Galactic domination takes longer than one thinks. Even the Sith emperor, with his best laid plans, didn’t think taking control of the galaxy would take this long. Since the initial onslaught of the Sith Empire, 28 years have passed, essentially making the Great Galactic War a generational war. We’ve moved ahead 7 years in Star Wars history, since the destruction of the Mandalorian blockade. The opening lines of Threat of Peace testify to the stalling experienced by the Sith Empire: “The Sith have seized control of the outer rim but their efforts to penetrate the core worlds have been unsuccessful.” In order to consolidate their gains, the Sith empire has proposed a treaty with the Republic – but everyone, of course, is distrustful of the other.
Written by Rob Chestney and penciled by Alex Sanchez Threat of Peace is a slightly complicated story with many characters, plot lines, and nuanced details. I’m not sure this story’s telling was appropriate for the comic format, as I felt that there were many gaps in its telling. Even though the story jumped from scene to scene rather quickly, I managed to keep up with its events – but just barely. I think the real weakness of this story was its art and the way it was organized. After reading through Threat of Peace it seemed like it was written by a committee of writers, all wanting to make sure it revealed just enough about the game, but also trying to make sure some cohesive story was present. I don’t think the comic’s pages were enough to covey the size of the events. This tale was bigger than a comic, and was restricted by the genre it was presented in.
In my opinion Threat of Peace falls short. It was a good story with interesting characters that needed to be flushed out, perhaps in another medium.
But it wasn’t a poor piece of Star Wars history – not by a long shot. Threat of Peace contained some epic details around important events in Star Wars history; namely, the sacking of Coruscant.
I still can’t get past the boldness of the Sith Empire’s move. The manner in which they attacked Coruscant was ruthless, especially their invasion technique of the Jedi temple. While I watched Master Orgus battle Lord Angral outside the temple, a Sith transport crashed into the Jedi’s sanctuary, unleashing a buzzing furry of Sith acolytes, red sabers drawn. This dramatic moment in Star Wars history is dramatized so profoundly in the cinematic trailer Deceived. I think every Star Wars fan has watched this 4 minuet clip countless time. And still, each time I watch it I’m awed by it.
I even found this scene somewhat unsettling – it reminded me of the terrorist attacks in America on September 11th 2001. Not only was the episode of the Sith transport crashing into the temple disturbing, but the scene which bothered me the most was when Master Orgus was meditating beside the ruins of the Jedi temple, being told by Master Zym that the senate would not spend the money to rebuild the temple. Master Orgus then says to Zym “Perhaps that’s for the best. My padawan was in there.” That scene really saddened me, as it brought to mind bodies still buried in the rubble, and the thought of Master Orgus’ young apprentice’s body still buried by rock. It really did make me hate the Sith.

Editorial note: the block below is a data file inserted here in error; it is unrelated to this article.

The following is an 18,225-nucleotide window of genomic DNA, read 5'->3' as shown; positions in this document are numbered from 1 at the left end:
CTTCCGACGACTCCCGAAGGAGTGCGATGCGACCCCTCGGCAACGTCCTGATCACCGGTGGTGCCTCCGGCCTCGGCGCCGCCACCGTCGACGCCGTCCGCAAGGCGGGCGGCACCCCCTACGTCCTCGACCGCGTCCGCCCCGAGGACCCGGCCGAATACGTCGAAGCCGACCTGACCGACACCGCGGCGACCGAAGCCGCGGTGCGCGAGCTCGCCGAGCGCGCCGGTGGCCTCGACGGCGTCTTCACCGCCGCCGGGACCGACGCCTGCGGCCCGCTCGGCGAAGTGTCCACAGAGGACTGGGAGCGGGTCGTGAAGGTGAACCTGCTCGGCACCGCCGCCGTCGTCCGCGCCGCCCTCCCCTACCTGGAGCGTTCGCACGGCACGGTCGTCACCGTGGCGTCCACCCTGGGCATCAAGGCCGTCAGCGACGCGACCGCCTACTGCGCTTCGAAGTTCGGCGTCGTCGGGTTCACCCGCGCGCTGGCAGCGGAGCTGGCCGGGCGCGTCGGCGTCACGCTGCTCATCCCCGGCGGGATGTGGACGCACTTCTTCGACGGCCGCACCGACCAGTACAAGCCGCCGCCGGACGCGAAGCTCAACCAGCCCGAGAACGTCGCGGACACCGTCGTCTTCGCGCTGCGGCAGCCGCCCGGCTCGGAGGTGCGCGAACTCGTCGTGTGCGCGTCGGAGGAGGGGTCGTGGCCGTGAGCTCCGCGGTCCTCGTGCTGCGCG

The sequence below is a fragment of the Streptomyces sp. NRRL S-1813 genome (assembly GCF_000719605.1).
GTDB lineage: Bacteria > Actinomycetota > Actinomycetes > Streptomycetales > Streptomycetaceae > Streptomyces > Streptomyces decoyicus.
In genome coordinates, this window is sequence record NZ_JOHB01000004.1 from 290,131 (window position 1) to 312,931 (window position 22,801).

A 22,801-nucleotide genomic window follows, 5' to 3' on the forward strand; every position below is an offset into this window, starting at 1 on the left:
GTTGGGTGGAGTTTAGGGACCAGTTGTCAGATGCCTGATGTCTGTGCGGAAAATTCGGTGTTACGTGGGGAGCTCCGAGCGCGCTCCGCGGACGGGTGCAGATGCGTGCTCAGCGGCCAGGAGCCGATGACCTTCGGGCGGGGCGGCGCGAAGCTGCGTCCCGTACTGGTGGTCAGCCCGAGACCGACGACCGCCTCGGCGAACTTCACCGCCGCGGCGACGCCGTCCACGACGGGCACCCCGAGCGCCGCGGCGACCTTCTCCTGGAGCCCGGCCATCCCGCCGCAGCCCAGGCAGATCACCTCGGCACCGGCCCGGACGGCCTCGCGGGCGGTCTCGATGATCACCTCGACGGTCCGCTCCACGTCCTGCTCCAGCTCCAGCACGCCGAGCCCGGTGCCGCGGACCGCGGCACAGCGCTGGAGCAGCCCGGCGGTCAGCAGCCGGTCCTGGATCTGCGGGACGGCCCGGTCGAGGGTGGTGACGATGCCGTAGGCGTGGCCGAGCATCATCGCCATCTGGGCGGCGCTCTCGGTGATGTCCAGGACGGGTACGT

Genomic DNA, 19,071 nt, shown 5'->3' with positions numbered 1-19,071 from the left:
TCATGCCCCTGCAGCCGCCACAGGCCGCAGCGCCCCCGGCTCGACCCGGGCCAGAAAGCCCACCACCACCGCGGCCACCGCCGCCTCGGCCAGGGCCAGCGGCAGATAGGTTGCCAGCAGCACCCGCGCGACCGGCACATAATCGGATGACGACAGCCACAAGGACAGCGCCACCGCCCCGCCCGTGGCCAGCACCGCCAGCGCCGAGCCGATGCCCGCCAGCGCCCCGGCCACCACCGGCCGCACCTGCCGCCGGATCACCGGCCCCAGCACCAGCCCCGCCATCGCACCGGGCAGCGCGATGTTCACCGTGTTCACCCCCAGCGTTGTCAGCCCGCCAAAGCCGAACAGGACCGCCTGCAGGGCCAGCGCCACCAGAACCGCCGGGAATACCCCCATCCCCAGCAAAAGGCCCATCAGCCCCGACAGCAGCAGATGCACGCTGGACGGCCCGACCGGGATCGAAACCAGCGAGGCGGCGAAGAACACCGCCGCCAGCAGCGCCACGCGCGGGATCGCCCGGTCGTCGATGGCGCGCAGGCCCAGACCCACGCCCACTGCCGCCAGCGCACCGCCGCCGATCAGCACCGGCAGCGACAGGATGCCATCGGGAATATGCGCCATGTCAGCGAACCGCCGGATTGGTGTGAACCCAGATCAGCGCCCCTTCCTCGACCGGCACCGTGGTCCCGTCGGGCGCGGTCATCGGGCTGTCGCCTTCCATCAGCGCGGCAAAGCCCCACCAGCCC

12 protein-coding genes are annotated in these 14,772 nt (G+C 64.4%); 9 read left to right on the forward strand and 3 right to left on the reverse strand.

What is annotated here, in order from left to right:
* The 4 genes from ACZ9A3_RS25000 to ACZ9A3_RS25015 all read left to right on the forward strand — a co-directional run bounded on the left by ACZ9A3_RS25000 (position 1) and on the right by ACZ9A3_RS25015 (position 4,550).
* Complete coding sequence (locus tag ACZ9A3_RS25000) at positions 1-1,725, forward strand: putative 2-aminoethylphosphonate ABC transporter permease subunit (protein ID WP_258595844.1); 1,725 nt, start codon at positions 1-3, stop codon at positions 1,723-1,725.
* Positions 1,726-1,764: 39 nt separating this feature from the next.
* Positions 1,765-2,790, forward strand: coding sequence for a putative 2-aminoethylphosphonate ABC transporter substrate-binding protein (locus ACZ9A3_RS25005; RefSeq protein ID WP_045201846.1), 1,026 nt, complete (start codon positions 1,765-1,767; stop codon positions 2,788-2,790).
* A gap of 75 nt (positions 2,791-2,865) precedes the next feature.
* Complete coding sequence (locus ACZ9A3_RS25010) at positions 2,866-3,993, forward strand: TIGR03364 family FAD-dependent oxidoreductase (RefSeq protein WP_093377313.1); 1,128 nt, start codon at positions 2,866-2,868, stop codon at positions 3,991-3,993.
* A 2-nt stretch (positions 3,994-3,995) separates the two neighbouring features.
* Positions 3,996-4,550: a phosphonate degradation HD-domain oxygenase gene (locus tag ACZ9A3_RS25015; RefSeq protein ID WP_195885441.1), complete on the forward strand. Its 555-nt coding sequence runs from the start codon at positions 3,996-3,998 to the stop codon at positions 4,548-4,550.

Distressing thoughts notwithstanding, I thought the character of Satele Shan highly enthralling. At the end of the story, Lord Baras says to Satele: “If Darth Revan’s blood flows through your veins you belong with us”. This line brings with it a litany of questions and speculation. Did Revan and Bastila parent a child? Disclaimers of the word “if” aside, it seems that from Lord Baras’ comments they did. If so, who was this child? What was the child’s name? Was this child a Jedi as well? There are so many intriguing questions here. Most likely these will be addressed in the MMO. But until then, they are fun to think about and speculate on.
What is more, Threat of Peace did offer some interesting plot twists: a bounty hunter working for the Republic named Braden, a Wookiee working for the Empire, and a Jedi Master bent on making war with the Sith at any cost. In a very fascinating plot twist, Master Dar’nala was the one who instigated the violence. This instigation made the words of Lord Baras ring with truth: “We knew you Jedi couldn’t really accept peace. We knew the treaty would reveal your hypocrisy…your hate”. At the conclusion of this story the Sith come off as actual protectors of the treaty, and in a weird reversal, as protectors of the peace.
At the end of the story Master Dar’nala was shown with one of her eyes as orange. I wonder if this was to indicate her falling to the darkside, or if it was simply injuries sustained while faking her death. I have a feeling it was the former.
Threat of Peace was an interesting story which further flushed out some of the important history of this era, but was not a comic I enjoyed. That being said though, I do look forward to coming across the characters from this bit of chronicle again.
For my next post I’ll be examining the first galactic timeline released by Bioware, The Treaty of Coruscant. Until then my friends, may the Force be with you.